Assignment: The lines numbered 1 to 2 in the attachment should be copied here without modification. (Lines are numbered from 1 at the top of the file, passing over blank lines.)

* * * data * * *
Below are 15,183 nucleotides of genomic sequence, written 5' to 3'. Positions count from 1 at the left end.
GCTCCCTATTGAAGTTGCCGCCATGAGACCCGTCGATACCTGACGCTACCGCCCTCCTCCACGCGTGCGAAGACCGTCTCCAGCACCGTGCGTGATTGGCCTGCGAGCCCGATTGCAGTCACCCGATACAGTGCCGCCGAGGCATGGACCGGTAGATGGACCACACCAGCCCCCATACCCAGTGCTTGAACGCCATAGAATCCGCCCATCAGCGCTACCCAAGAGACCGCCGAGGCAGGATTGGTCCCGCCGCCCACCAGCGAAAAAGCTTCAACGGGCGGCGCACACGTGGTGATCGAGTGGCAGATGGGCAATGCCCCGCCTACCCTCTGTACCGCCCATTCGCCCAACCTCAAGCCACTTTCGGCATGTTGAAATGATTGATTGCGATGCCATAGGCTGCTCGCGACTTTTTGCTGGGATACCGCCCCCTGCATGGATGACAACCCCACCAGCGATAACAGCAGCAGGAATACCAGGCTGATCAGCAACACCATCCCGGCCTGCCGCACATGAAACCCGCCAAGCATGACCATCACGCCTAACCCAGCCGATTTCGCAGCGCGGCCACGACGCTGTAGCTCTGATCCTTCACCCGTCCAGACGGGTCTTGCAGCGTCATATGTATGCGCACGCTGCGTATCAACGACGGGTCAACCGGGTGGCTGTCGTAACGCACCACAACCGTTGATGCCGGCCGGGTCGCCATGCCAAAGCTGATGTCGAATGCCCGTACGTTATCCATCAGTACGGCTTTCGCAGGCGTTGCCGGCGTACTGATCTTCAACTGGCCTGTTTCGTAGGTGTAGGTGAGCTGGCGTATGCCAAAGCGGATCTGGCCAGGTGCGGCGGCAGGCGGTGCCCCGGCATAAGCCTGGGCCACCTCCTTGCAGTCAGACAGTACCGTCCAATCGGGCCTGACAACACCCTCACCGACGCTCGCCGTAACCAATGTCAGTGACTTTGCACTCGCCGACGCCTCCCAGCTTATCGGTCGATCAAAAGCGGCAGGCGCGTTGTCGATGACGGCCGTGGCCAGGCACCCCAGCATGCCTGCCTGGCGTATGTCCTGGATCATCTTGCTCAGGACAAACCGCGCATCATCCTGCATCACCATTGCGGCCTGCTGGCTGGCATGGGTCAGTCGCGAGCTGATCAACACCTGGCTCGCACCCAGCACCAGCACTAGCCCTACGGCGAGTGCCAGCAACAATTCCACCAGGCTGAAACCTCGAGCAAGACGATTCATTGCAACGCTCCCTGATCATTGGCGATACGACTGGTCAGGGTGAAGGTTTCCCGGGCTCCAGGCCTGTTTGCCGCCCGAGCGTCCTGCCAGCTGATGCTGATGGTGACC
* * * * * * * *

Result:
Below are 15,183 nucleotides of genomic sequence, written 5' to 3'. Positions count from 1 at the left end.
GCTCCCTATTGAAGTTGCCGCCATGAGACCCGTCGATACCTGACGCTACCGCCCTCCTCCACGCGTGCGAAGACCGTCTCCAGCACCGTGCGTGATTGGCCTGCGAGCCCGATTGCAGTCACCCGATACAGTGCCGCCGAGGCATGGACCGGTAGATGGACCACACCAGCCCCCATACCCAGTGCTTGAACGCCATAGAATCCGCCCATCAGCGCTACCCAAGAGACCGCCGAGGCAGGATTGGTCCCGCCGCCCACCAGCGAAAAAGCTTCAACGGGCGGCGCACACGTGGTGATCGAGTGGCAGATGGGCAATGCCCCGCCTACCCTCTGTACCGCCCATTCGCCCAACCTCAAGCCACTTTCGGCATGTTGAAATGATTGATTGCGATGCCATAGGCTGCTCGCGACTTTTTGCTGGGATACCGCCCCCTGCATGGATGACAACCCCACCAGCGATAACAGCAGCAGGAATACCAGGCTGATCAGCAACACCATCCCGGCCTGCCGCACATGAAACCCGCCAAGCATGACCATCACGCCTAACCCAGCCGATTTCGCAGCGCGGCCACGACGCTGTAGCTCTGATCCTTCACCCGTCCAGACGGGTCTTGCAGCGTCATATGTATGCGCACGCTGCGTATCAACGACGGGTCAACCGGGTGGCTGTCGTAACGCACCACAACCGTTGATGCCGGCCGGGTCGCCATGCCAAAGCTGATGTCGAATGCCCGTACGTTATCCATCAGTACGGCTTTCGCAGGCGTTGCCGGCGTACTGATCTTCAACTGGCCTGTTTCGTAGGTGTAGGTGAGCTGGCGTATGCCAAAGCGGATCTGGCCAGGTGCGGCGGCAGGCGGTGCCCCGGCATAAGCCTGGGCCACCTCCTTGCAGTCAGACAGTACCGTCCAATCGGGCCTGACAACACCCTCACCGACGCTCGCCGTAACCAATGTCAGTGACTTTGCACTCGCCGACGCCTCCCAGCTTATCGGTCGATCAAAAGCGGCAGGCGCGTTGTCGATGACGGCCGTGGCCAGGCACCCCAGCATGCCTGCCTGGCGTATGTCCTGGATCATCTTGCTCAGGACAAACCGCGCATCATCCTGCATCACCATTGCGGCCTGCTGGCTGGCATGGGTCAGTCGCGAGCTGATCAACACCTGGCTCGCACCCAGCACCAGCACTAGCCCTACGGCGAGTGCCAGCAACAATTCCACCAGGCTGAAACCTCGAGCAAGACGATTCATTGCAACGCTCCCTGATCATTGGCGATACGACTGGTCAGGGTGAAGGTTTCCCGGGCTCCAGGCCTGTTTGCCGCCCGAGCGTCCTGCCAGCTGATGCTGATGGTGACC